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Opinion The ‘peace process’ did not fail — the Palestinian Authority did

In a scholarly article for the Institute of National Security Studies journal Strategic Assessment, Kobi Michael and Yoel Guzansky write:

After 20 years of generous support for the PA (the highest per capita funding ever given to a state or a population), the PA failed to construct the infrastructures required to establish a functional, sustainable state. One of the most blatant weaknesses of the PA is its inability to impose its monopoly on the use of force. Without a monopoly on the use of force and without an ability to realize its sovereignty over all of state territories, there is no functional state. Abu Mazen [Palestinian Authority President Mahmoud Abbas] and the Palestinian leadership by his side are weak and lack the legitimacy, determination, and capacity to undertake political reforms and disarm the militias, and they will find it difficult to defeat the extremists at the polls. In the absence of these factors, “the rest of the world can do little to spare the Palestinians from a future that looks much like their recent past and that is characterized by more chaos, strife and lawlessness, economic hardship, and conflict with Israel.”

In essence, the Palestinian Authority is like other “failing states” in the region, where Islamist terrorists seize land (Gaza, in this case) and thereby inhibit normal civic and economic life. The authors posit that waiting for a state before conducting needed reforms is backward:

Given the fact that the chances of arriving at such an agreement under existing conditions are very low, choosing not to fix the failures and improve the Palestinians’ state and institutional infrastructure is liable to be a grievous error that will only lead to further deterioration in the areas under PA control. Such deterioration could be manifested in further worsening of the living conditions and welfare of the local population, an increase in frustration and despair, and a loss of hope and violence, all of which might be translated into escalation and further erosion of the public’s faith in its leadership and its legitimacy.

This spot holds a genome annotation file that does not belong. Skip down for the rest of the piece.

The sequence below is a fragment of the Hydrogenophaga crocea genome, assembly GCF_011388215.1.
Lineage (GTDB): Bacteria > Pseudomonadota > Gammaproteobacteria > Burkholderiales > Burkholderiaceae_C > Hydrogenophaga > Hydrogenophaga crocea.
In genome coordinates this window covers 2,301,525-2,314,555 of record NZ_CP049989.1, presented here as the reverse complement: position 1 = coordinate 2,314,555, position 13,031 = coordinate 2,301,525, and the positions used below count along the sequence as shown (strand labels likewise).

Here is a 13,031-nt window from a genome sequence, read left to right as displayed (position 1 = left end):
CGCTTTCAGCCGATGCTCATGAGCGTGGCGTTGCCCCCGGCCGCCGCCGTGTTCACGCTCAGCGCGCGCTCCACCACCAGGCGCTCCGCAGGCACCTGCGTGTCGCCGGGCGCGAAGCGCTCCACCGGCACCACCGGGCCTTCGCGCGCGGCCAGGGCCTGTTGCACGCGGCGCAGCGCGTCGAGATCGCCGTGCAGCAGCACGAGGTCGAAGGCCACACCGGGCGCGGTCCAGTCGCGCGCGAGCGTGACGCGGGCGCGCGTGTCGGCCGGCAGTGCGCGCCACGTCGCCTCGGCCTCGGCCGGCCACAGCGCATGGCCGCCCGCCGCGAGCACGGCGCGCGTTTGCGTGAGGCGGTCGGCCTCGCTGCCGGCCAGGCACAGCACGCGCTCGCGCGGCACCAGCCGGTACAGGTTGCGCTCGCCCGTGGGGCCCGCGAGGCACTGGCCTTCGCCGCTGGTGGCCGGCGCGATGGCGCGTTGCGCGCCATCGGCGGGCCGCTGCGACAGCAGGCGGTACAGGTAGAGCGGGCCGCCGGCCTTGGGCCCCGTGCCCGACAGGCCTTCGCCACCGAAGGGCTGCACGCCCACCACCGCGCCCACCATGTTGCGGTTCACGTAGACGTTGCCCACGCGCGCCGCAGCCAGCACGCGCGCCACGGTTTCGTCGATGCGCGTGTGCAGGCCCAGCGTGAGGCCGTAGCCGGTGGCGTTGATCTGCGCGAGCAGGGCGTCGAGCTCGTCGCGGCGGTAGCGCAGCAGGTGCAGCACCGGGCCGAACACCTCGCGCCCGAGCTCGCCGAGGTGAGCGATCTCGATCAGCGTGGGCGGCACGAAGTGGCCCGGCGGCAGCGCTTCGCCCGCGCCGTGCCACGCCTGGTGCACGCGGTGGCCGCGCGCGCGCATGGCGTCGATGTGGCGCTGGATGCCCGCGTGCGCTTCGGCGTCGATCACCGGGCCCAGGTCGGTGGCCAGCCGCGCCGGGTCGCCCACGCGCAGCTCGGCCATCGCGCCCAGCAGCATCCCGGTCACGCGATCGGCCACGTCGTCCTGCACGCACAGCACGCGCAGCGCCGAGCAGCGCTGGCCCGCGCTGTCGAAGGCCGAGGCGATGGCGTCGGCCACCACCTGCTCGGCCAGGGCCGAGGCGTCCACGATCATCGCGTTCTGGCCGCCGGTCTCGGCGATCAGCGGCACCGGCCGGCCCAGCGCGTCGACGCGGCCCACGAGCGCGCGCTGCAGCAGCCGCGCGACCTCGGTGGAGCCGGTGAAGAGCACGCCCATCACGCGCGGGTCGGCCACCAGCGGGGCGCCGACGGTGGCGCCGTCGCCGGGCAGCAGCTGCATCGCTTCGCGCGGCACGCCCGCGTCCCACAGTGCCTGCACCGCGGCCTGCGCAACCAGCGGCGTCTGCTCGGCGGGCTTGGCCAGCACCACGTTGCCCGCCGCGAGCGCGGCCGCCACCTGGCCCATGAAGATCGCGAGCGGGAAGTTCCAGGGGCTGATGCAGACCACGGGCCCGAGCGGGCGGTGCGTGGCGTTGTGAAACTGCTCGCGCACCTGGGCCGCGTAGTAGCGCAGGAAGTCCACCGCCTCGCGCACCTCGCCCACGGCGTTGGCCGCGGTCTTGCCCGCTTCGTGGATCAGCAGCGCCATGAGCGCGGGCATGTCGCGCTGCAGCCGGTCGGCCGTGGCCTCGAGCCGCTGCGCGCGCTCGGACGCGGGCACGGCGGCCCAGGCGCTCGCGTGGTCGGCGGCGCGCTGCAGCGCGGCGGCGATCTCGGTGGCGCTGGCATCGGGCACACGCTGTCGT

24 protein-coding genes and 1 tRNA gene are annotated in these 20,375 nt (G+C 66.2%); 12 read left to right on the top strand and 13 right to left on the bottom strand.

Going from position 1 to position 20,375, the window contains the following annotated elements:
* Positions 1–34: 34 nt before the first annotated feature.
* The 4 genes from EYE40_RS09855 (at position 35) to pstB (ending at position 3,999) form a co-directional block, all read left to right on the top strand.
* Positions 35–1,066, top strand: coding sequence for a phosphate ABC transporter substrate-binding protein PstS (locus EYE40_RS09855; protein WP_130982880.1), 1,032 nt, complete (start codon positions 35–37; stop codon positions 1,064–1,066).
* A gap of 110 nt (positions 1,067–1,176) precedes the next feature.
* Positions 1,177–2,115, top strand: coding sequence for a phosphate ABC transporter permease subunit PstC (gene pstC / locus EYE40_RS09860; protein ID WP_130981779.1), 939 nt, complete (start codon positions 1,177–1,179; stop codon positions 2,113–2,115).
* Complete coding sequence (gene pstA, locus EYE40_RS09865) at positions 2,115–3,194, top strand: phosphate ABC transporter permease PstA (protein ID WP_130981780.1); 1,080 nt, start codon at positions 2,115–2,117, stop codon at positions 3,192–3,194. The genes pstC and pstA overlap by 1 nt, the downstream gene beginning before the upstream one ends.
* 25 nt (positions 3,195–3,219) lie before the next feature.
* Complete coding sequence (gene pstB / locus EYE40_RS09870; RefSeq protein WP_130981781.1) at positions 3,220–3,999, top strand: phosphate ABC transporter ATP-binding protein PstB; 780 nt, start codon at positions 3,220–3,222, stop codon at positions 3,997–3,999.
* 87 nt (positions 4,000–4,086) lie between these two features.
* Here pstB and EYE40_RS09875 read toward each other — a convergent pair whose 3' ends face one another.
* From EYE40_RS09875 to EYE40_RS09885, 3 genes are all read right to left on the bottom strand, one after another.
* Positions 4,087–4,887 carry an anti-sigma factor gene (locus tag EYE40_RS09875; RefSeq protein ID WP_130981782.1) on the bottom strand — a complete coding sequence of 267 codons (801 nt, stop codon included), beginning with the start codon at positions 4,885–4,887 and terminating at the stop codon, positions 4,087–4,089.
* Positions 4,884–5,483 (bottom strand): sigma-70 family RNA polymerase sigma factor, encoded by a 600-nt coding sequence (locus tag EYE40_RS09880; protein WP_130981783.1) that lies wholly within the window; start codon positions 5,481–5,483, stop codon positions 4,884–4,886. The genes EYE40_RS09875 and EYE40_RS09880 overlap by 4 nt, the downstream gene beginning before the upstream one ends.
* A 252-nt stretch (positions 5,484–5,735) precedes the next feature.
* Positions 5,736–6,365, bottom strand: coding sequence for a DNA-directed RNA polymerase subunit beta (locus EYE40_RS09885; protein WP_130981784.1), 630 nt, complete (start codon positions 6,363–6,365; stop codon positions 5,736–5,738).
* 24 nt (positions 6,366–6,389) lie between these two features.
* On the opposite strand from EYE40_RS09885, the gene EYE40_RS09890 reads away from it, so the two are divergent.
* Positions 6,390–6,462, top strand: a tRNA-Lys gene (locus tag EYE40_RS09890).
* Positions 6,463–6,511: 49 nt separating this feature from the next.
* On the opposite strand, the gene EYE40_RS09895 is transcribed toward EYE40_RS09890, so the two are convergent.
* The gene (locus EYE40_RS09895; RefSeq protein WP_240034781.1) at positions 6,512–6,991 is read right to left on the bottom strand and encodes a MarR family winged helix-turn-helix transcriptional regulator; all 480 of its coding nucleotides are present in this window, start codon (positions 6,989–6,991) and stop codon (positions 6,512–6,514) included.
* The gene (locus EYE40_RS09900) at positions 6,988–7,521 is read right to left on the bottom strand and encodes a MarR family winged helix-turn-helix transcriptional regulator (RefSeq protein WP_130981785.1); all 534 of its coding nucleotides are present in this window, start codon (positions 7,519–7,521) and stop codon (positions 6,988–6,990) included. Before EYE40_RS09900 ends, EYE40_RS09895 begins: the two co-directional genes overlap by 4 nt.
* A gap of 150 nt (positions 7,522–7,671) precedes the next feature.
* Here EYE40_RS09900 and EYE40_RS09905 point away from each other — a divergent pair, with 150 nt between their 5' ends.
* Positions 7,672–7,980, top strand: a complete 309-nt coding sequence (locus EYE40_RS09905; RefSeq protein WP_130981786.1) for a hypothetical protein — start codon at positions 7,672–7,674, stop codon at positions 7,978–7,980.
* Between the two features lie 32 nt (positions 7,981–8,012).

Rather than endless, futile conferences to reach a peace agreement before the PA is willing or able to give up its dream of perpetual resistance to the Jewish state, it would be far more productive to rethink the entire system of international aid and work toward enhancing the PA’s ability to function. This was the idea championed by former PA prime minister Salam Fayyad, who was ousted in 2013, and it is worth revisiting and reordering the West’s priorities. “It is also important to invest intellectual effort and the required resources into steps needed to actually build a Palestinian state,” Michael and Guzansky write. “The process of Palestinian state building must rest in part on the assumption that the reconstruction of failing states requires great focus also on reconstructing the society in tandem with the reconstruction of the regime and its institutions.”

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It is time to be honest about the abject failure of the PA:

The Palestinian case requires an unflinching, honest look at 22 years of a political process in which the Palestinians failed to build a functioning state entity. The two semi-state Palestinian entities in the Gaza Strip and the West Bank are experiencing a dangerous process of state failure, and the international community is helpless in stopping it. It seems that without an organized, persistent, painstaking, and responsible state building process in which Israel plays an important part, and addressing the entire gamut of reasons for the current state of affairs in the PA in order to ensure that this process [state failure] stops if not changes direction, there is no real hope for the development of these entities into functioning states, whether each on its own or together as one Palestinian state. . . . The challenge now facing the PA, Israel, and the international community is to dispel the prevailing doubt that the Palestinians will one day be able to build a modern, functioning nation state even with international help.

Secretary of State John Kerry was infamously dismissive of “Fayyadism,” but his nonexistent results in helping to manage the Israeli-Palestinian relationship speak for themselves. The next president would be wise to focus on the PA — which, without reform, will never offer the Palestinians hope for an independent, functioning state.